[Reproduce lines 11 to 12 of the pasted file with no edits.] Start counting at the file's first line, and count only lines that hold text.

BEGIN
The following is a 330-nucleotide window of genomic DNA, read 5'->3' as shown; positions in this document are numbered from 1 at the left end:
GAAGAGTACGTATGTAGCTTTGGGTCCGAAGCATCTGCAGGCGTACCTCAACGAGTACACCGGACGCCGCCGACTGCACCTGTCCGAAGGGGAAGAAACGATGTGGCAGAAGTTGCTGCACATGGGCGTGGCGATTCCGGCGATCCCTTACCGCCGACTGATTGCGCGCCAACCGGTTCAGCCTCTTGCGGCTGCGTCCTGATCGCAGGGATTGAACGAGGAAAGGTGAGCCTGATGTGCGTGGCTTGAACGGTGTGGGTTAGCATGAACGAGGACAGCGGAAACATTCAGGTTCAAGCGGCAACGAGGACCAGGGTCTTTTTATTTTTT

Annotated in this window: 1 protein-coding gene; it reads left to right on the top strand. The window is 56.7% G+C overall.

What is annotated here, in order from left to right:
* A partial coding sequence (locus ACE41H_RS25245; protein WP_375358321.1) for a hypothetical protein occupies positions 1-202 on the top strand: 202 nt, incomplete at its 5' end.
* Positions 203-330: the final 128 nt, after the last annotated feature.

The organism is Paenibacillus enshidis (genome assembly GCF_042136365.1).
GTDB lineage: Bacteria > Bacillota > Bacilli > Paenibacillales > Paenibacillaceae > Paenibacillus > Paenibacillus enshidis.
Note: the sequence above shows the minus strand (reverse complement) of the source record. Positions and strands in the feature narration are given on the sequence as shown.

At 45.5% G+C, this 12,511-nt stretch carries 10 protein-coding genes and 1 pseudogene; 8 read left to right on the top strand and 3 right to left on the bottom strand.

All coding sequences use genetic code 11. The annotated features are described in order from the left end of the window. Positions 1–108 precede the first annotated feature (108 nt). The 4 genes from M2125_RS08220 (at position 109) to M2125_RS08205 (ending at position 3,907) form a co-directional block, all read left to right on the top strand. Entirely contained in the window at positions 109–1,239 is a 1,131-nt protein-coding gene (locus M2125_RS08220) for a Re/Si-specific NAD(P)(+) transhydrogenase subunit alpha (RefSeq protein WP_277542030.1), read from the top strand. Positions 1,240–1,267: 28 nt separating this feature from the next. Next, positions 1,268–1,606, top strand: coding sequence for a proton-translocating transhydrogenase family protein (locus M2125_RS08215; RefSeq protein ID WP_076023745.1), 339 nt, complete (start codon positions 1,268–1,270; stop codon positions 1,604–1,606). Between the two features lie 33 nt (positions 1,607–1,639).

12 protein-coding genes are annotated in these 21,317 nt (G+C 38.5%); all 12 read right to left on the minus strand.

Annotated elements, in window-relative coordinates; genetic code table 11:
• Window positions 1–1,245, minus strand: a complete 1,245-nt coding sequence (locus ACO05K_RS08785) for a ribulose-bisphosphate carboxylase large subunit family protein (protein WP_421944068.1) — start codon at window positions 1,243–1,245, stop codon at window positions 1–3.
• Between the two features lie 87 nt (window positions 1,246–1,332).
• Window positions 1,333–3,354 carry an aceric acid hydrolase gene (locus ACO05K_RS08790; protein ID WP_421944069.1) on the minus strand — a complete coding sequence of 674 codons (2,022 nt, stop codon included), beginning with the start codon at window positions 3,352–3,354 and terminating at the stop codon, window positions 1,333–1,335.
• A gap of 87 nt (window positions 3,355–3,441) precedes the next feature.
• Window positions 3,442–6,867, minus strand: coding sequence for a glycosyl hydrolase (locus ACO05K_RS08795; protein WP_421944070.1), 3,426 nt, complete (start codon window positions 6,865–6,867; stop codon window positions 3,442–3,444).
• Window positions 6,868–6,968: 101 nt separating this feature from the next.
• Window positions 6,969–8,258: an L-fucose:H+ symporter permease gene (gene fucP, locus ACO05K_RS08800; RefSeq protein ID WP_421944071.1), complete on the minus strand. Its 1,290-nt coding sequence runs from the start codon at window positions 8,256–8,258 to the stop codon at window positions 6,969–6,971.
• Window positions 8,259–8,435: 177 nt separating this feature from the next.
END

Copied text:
All coding sequences use genetic code 11. The annotated features are described in order from the left end of the window. Positions 1–108 precede the first annotated feature (108 nt). The 4 genes from M2125_RS08220 (at position 109) to M2125_RS08205 (ending at position 3,907) form a co-directional block, all read left to right on the top strand. Entirely contained in the window at positions 109–1,239 is a 1,131-nt protein-coding gene (locus M2125_RS08220) for a Re/Si-specific NAD(P)(+) transhydrogenase subunit alpha (RefSeq protein WP_277542030.1), read from the top strand. Positions 1,240–1,267: 28 nt separating this feature from the next. Next, positions 1,268–1,606, top strand: coding sequence for a proton-translocating transhydrogenase family protein (locus M2125_RS08215; RefSeq protein ID WP_076023745.1), 339 nt, complete (start codon positions 1,268–1,270; stop codon positions 1,604–1,606). Between the two features lie 33 nt (positions 1,607–1,639).

12 protein-coding genes are annotated in these 21,317 nt (G+C 38.5%); all 12 read right to left on the minus strand.